A Study of Patients with Community Acquired Abscesses at Khartoum North Teaching Hospital
Background: Abscess incision and drainage (I&D) operation represents the bulk of surgical procedures in the emergency department (ED). Nevertheless, epidemiological, clinical, and bacteriology data are lacking or non-existent on patients with abscesses. Information is also lacking on the magnitude of the problem of community acquired methicillin-resistant Staphylococcus aureus (CA-MRSA), and their susceptibility to the most commonly used antibiotics.
Objectives: To identify and document epidemiological and clinical variables of patients with superficial abscesses, and isolate the causative organism(s) in the pus and determine their antibiotic susceptibility. Also, to determine the prevalence of CA-MRSA and their antibiotic susceptibility
and ao audit our practice of I&D of abscess.
Patients and Methods: A prospective observational study, involving a convenience sample of patients who presented with community acquired skin and soft tissue (superficial) abscesses to a single unit at Khartoum North Teaching Hospital (KNTH) emergency department (ED), was done during the period 2009-2010. A pro-forma was designed to record the personal, epidemiological, and clinical data of each patient. The I&D of the abscesses was performed as a day case. Swabs of pus drained from the abscess were sent to the laboratory for culture. Micro-organisms isolates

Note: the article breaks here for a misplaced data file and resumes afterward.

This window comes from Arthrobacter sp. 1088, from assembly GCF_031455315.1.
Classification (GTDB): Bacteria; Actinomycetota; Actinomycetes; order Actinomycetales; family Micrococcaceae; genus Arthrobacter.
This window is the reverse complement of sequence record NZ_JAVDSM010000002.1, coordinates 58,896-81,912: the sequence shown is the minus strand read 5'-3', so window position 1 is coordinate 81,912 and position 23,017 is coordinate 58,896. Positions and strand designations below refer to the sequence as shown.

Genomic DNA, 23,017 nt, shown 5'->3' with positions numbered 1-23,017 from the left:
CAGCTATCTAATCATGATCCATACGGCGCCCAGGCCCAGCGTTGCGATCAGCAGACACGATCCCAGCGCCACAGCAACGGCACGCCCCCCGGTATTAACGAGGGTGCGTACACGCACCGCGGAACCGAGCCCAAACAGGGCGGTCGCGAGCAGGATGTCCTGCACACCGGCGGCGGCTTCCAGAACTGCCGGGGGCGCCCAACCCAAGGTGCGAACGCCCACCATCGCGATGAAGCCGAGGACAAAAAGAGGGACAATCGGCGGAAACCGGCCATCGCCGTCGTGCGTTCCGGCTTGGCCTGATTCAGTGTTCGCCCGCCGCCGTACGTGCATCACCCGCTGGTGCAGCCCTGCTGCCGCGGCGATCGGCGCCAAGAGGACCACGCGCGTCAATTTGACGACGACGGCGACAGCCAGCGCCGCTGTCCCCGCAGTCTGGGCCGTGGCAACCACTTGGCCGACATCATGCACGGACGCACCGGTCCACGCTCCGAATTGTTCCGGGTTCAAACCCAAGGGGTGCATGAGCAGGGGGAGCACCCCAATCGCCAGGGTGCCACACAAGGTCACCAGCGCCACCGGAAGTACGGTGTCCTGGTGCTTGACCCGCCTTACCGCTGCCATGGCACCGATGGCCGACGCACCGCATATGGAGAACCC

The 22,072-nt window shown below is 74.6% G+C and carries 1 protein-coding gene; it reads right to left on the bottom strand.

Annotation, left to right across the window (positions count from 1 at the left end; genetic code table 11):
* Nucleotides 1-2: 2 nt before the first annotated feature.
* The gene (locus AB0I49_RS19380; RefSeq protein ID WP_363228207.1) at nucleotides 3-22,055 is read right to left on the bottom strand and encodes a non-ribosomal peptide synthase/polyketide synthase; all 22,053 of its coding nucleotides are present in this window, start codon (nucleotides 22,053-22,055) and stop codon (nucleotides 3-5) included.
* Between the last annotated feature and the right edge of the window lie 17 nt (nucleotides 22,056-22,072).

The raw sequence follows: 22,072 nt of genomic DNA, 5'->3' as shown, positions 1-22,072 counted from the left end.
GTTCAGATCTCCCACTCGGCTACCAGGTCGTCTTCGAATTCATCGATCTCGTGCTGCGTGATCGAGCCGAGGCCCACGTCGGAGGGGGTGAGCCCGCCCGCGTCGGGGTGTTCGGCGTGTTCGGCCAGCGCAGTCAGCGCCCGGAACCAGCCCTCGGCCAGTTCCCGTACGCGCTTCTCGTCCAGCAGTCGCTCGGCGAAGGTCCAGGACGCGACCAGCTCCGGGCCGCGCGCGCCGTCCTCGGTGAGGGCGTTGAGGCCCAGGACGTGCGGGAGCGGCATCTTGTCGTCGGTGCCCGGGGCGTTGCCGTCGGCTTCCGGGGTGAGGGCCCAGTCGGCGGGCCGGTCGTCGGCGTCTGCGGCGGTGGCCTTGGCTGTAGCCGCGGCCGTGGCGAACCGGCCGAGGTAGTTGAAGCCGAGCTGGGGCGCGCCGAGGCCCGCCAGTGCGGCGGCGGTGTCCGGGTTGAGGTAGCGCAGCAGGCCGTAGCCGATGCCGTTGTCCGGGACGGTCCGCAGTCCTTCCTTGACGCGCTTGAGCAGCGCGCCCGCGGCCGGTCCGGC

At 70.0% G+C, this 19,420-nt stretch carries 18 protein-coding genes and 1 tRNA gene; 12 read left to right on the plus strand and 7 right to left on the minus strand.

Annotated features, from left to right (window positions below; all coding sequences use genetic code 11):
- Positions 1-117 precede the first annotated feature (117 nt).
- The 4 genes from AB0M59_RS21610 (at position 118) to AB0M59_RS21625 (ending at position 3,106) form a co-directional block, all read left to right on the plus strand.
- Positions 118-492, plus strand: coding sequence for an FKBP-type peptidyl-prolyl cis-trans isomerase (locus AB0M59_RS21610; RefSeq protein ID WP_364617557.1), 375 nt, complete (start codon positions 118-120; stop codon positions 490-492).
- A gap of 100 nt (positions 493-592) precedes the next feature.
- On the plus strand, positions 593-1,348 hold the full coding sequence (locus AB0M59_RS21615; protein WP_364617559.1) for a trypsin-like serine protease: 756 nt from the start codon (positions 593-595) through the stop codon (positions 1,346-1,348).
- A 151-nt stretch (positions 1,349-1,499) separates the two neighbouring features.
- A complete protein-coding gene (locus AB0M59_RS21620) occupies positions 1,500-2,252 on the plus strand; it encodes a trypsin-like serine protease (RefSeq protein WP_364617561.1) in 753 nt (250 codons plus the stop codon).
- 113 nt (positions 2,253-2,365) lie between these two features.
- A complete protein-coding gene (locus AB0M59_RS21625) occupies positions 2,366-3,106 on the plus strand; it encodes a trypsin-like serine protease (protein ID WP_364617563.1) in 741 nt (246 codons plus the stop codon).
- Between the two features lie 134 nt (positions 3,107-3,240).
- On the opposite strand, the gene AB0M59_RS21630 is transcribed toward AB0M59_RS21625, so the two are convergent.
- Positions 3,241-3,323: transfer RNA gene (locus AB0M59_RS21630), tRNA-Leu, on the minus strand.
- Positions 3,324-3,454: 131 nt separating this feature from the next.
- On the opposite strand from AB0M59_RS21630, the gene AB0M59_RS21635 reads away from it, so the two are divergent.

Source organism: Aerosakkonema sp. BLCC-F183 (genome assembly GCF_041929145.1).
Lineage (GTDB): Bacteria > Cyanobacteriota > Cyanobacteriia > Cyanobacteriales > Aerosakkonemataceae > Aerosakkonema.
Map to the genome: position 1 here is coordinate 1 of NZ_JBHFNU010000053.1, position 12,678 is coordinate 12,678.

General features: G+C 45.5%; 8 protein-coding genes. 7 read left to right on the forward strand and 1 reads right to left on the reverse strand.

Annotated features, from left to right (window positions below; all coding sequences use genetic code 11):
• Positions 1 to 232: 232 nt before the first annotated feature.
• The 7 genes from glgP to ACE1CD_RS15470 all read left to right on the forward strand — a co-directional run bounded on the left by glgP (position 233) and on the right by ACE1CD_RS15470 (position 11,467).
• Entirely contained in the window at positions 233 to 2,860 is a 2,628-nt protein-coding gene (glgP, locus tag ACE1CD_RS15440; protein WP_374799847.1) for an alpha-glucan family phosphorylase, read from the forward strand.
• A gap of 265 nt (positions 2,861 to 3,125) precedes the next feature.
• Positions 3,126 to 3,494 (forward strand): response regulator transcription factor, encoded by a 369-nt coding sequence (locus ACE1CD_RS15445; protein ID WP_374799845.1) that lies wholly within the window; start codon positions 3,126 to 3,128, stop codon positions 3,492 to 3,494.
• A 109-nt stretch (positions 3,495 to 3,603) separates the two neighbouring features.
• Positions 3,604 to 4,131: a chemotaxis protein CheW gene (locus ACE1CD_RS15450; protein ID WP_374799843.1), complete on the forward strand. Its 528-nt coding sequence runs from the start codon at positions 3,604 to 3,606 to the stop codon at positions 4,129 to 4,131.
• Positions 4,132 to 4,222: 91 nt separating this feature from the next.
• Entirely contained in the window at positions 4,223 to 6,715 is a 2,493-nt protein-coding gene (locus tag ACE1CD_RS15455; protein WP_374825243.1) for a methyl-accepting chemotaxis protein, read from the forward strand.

underwent susceptibility testing against a group of the most commonly used antibiotics.
Results: A total of 248 patients were included in the study. The majority (84%) were below the age of 40 years. Males (69%) were twice as many as females (31%). The majority of patients did not have a known predisposing factor, but 13% had a previous history of an abscess. A history of trauma was found in 27% of the patients, whereas diabetes mellitus history was obtained in only 6%. The most common site of the abscess was the upper limb (46%) followed by the lower limb (20%). The study showed that 85% of the abscesses were drained under local anaesthesia. Susceptibility tests were performed on 151 pus specimens using a group of commonly used antibiotics. 123 (81.5%) specimens grew micro-organisms. Of those, Staphylococcus aureus was the commonest organism grown (90%), followed by Klebsiella spp (6.5%). The proportion of CAMRSA was 24%. High proportions of S. aureus were resistant to other antibiotics too. Lists of antibiotics and their efficacy in the treatment of S. aureus and Klebsiella were constructed.
Conclusion: This study documents some epidemiological and bacteriological data on one of the most common surgical problems. The study showed the presence of a significant proportion of CAMRSA. This reflects the abuse of antibiotics in the community and stresses the importance of health education. Standardized surgical and anaesthetic guidelines on I&D of abscess should be followed to avoid recurrences. Further studies are urgently needed.
Keywords: Antibiotics, Community Acquired Methicillin Resistant Staphylococcus aureus (CAMRSA), surgical drainage.
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